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OP: Generally speaking, yes. For an MBA, you need a good test score and a business framework to build upon; if you do not have the requisite business classes to begin with you cannot hop right into MBA work. So with that example, someone cannot take their Religious Studies degree and jump into MBA classes at any reputable institution. The same for engineering and other technical fields. You can take that Religious Studies degree and jump into a MA in Communication. Law schools don't expect you to know any law going in. They want a student who did well in college (GPA) and has the aptitude (LSAT) to likely graduate law school.
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Old 07-19-2013, 12:30 PM
 
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In general, MBA programs don't care about major either. Besides the GPA test, test scores, work experience, etc., MBA programs will require business prerequisites. When I was completing my BA in Social Science, I was contemplating using my free electives to complete the business prerequisites. Some programs might require as little as 4-6 business prerequisites while others will require as much as 8-10. It's really not that difficult to complete the prerequisites within your degree or after completing it. People do it all the time. Some programs will even let you CLEP out of the prerequisites. There are a few MBA programs I've seen that offer some sort of bootcamp to get non-business majors up to speed. I've also seen ones that offer the prerequisites within the program.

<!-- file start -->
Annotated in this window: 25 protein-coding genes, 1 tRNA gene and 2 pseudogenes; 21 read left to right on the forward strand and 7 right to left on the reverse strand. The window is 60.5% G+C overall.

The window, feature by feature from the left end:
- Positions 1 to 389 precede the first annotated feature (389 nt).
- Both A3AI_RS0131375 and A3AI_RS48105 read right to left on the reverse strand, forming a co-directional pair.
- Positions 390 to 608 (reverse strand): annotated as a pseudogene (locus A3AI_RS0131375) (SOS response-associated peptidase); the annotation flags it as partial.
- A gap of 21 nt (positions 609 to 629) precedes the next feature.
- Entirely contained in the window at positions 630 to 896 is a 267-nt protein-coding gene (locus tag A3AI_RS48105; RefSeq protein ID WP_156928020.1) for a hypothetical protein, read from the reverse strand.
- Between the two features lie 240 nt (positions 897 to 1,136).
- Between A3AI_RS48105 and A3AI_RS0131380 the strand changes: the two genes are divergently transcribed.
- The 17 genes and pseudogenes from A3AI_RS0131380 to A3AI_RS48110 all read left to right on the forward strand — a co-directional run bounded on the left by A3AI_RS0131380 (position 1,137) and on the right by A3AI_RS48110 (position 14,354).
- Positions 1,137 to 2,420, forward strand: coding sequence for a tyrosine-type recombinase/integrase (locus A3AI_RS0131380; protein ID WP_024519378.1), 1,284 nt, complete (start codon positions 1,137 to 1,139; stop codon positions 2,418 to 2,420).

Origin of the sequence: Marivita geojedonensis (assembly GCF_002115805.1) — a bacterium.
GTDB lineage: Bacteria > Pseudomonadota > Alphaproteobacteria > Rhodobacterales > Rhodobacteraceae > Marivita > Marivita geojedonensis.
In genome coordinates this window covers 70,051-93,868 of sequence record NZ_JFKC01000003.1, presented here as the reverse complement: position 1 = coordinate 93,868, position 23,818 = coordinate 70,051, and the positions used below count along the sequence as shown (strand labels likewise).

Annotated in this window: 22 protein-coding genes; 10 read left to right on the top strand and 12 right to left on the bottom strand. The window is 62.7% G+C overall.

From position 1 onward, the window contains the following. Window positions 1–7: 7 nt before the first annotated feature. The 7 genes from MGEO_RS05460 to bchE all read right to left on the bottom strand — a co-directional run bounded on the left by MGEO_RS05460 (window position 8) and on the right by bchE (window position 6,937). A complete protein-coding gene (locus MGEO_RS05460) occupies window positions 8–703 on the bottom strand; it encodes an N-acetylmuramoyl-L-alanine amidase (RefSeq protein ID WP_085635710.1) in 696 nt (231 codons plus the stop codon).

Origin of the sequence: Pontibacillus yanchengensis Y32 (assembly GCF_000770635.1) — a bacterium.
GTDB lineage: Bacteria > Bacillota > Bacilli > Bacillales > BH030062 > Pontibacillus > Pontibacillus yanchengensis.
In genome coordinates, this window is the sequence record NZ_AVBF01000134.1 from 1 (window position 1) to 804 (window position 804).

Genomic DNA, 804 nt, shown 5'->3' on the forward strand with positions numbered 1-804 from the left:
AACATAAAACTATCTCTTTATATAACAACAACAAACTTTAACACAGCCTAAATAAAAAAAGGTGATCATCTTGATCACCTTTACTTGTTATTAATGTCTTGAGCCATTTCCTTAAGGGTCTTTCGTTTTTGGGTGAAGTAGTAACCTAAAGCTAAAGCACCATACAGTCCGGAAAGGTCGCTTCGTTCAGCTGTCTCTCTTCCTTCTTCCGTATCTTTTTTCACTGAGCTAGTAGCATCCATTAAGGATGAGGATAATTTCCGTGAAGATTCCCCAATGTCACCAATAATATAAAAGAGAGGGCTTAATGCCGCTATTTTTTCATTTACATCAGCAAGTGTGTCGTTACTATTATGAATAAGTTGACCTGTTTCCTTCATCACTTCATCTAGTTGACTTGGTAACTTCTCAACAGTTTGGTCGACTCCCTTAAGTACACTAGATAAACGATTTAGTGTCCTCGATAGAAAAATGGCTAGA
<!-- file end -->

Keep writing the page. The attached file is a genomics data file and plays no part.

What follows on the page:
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Old 07-19-2013, 12:47 PM
 
Location: NW Penna.
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I was told (back in 2009) that in the state of Ohio anyone with a BA/BS degree can get a masters in counseling and work as a counselor. It was at a healthcare careers fair and the man who said that had a degree in art and was working as an addictions counselor.